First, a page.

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How exactly does one draw out a use cases diagram when everything is automated? Here is an example with a request I got:

"Make a modification that resets a game server to a certain map or switches gametypes when there have been no players for 2 hours"

Now, there are basically no users in the classical sense. The modification in question kicks in automatically once it's been added to the server. Thinking ahead there would be a timer that would poll the number of players at a regular interval and then start a countdown once that number is zero. Then the timer would call a method that would trigger a change.

What Actors can you see in this description?

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2 Answers 2

up vote 1 down vote accepted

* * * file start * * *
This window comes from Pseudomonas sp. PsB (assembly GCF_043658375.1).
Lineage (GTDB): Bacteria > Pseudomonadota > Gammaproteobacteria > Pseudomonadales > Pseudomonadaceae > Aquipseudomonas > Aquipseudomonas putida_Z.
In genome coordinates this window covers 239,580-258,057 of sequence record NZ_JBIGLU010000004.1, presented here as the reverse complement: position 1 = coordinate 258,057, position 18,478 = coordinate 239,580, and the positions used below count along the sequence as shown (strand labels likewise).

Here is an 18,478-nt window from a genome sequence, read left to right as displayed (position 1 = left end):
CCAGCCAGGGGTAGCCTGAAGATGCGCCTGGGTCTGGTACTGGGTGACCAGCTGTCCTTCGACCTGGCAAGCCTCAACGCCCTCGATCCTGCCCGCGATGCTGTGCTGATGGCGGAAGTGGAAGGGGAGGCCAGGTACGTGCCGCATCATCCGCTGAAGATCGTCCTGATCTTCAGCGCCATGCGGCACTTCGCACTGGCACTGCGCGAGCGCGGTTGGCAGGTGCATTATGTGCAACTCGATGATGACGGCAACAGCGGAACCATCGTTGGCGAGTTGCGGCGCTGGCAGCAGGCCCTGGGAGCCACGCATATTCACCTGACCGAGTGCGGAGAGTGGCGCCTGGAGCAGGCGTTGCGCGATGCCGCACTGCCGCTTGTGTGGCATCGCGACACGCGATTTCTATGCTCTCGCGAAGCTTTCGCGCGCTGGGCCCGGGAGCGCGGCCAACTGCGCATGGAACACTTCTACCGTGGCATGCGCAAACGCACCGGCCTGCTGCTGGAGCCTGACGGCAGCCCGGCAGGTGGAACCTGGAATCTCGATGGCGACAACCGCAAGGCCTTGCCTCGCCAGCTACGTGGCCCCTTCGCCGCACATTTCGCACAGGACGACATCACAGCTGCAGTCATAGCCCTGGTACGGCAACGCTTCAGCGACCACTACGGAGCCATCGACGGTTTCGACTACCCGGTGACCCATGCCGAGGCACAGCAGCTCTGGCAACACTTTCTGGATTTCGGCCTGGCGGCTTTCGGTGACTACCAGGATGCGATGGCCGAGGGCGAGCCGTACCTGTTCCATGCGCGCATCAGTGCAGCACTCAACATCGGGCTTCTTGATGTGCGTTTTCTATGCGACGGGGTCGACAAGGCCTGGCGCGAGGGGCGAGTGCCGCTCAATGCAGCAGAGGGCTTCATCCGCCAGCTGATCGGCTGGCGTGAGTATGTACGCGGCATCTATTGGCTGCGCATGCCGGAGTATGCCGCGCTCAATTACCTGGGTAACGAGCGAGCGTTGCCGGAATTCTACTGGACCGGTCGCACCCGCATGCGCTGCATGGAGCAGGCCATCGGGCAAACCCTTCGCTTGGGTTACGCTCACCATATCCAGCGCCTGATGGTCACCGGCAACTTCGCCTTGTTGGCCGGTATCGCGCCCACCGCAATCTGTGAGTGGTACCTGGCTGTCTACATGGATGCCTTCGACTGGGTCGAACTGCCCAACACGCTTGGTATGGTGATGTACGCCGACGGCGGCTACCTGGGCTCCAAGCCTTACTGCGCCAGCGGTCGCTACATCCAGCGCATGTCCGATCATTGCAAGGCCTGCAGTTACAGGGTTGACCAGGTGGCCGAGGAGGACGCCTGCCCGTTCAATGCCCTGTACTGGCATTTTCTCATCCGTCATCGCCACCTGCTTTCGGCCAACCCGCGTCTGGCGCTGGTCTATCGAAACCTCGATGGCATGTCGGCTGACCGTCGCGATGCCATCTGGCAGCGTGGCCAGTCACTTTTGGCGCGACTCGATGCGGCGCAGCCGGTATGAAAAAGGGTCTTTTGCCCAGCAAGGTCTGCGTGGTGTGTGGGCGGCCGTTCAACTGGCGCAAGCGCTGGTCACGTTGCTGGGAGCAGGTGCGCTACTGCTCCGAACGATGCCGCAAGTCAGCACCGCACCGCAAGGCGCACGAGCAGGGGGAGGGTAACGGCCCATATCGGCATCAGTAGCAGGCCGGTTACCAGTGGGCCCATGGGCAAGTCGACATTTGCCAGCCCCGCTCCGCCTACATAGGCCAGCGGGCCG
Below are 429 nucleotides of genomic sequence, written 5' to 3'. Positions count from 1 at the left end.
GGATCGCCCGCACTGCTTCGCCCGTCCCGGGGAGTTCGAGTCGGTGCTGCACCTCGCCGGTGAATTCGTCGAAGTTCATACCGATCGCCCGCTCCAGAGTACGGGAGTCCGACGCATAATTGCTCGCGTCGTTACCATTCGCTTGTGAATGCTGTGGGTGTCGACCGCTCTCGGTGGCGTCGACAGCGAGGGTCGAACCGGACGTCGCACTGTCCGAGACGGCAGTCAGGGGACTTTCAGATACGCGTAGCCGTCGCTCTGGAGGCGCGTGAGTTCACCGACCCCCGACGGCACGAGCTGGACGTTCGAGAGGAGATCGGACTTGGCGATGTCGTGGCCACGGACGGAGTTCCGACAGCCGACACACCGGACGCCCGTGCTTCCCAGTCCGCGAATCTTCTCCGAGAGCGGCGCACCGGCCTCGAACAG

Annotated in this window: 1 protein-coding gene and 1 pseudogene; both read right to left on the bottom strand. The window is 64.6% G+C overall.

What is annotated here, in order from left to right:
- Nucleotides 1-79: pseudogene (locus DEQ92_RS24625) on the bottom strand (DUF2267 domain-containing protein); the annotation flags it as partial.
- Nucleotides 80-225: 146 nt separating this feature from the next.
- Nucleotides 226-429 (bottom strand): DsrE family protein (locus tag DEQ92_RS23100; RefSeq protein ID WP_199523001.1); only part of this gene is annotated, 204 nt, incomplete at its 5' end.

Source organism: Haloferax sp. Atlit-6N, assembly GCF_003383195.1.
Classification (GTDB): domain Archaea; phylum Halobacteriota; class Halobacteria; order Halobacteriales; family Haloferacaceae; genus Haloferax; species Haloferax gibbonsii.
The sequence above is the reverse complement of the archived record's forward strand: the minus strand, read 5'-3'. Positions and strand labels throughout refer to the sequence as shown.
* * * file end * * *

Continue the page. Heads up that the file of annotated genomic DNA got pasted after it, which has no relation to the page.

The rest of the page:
Timers are often modelled as actors in use case diagrams. I suggest you do so.

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Hi @CesarGon ! could you please drop a link about using actor as a timer –  Chriss Sep 23 '13 at 7:52

May I suggest that the actor in this case should be implementation agnostic, rather than being 'timer', something along the lines of 'Server Monitor'. There is a critical difference here in separating the instance of the actor and the actor itself (or the role and who/what is performing the role.

I.e. the role of 'Server Admin' could be instantiated in many different ways:

  • Timer
  • Counter
  • Server admin employee

You should think about the actor as fulfilling a particular 'role', and a role encapsulating a logical group of functionality. That way your end product doesn't get in the way of your requirements and you can more easily answer questions (particularly when looking for improvements down the track):

  • Can i automate this?
  • Is there a cheaper/faster way to perform this role?
  • Is this use case specific to this role?
  • Does this role have other use cases?

Just trying to highlight the benefits and importance of separating the role your actor plays (i.e. server admin) and the app/person/machine instantiating it.

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